Alternative Fuels & Vehicles


PEV Toyota ImageIn 2012, the Southern California Association of Governments led a collaborative process to prepare Southern California for the anticipated influx of plug-in electric vehicles (PEVs) in the region, which could be as high as 700,000 by 2022 according to SCAG research. PEVs will reduce air pollution, decrease our dependency on foreign oil and attract green businesses to Southern California. SCAG included PEV-related actions and strategies in the 2012–2035 Regional Transportation Plan/Sustainable Communities Strategy (RTP/SCS) to support and expand this effort.

Since then SCAG has continued to collaborate with regional partners to secure planning and implementation funding to build out the regional PEV charging network. In Spring 2015, SCAG was awarded a grant to continue planning and outreach related to the challenges of retrofitting existing multi-family housing buildings with charging stations. In addition, SCAG is updating and refining growth projections for PEVs and including growth projections for Hydrogen Fuel Cell Vehicles. These figures will inform policies under development as part of the 2016-2040 RTP/SCS.

Transportation and Alternative Fuels

California is working to expand the use and production of alternative fuels and vehicles for their benefits to air quality, climate change and to reduce our dependence on petroleum-based fuels.  Executive Order S-1-07, the Low Carbon Fuel Standard (LCFS), calls for a reduction of at least 10 percent in the carbon intensity of California’s transportation fuels by 2020. It instructed the California Environmental Protection Agency to work with other state agencies to develop a schedule to meet the 2020 target.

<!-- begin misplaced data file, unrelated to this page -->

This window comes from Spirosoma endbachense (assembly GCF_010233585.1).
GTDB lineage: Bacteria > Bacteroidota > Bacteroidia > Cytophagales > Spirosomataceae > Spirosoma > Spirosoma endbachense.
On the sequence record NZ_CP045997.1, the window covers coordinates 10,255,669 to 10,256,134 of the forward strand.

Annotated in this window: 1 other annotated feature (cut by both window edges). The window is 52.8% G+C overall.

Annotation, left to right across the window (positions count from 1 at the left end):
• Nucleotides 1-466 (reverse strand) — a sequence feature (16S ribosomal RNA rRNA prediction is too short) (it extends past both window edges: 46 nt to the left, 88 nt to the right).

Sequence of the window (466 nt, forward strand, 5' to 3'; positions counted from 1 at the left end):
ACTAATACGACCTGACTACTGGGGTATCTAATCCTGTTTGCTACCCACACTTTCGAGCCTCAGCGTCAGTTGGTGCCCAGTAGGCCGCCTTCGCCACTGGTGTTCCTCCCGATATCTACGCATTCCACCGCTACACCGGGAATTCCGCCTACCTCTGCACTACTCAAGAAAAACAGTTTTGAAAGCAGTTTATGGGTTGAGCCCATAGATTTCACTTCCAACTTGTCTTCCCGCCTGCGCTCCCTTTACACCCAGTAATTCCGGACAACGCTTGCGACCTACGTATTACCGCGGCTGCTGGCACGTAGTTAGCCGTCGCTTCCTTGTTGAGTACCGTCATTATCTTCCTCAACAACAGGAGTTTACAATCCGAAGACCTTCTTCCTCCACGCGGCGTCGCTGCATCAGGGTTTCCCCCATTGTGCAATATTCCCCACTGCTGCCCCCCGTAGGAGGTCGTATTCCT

The State Air Resources Board (ARB) has numerous incentive programs to encourage development of alternative fuels and vehicles.

Common alternative fuel options include the following:

Plug-In Electric Vehicles (PEVs)

There are two types of plug-in electric vehicles (PEVs) – battery electric vehicles (BEVs) and plug-in hybrid electric vehicles (PHEVs). BEVs run on electricity stored in batteries and have an electric motor rather than a gasoline engine. PHEVs have a battery pack that is recharged by plugging into a source of electricity (wall outlet, solar panels) as well as an internal combustion engine that is refueled with gasoline.


Hydrogen fuel cell vehicles are zero emission and run on compressed hydrogen that produces electricity to power the vehicle. A fuel cell can be used in combination with an electric motor to drive a vehicle.


Biodiesel is an alternative fuel produced from renewable resources, such as soybeans or used restaurant grease. Biodiesel contains no petroleum, but it can be blended with petroleum diesel to create a biodiesel blend. It can be used in diesel engines with no major modifications.

Compressed Natural Gas (CNG)

Compressed Natural Gas (CNG) is a gasoline and diesel fuel alternative consisting primarily of methane. The gas is extracted from the source and compressed to a high pressure where it can be stored in a vehicle fuel tank.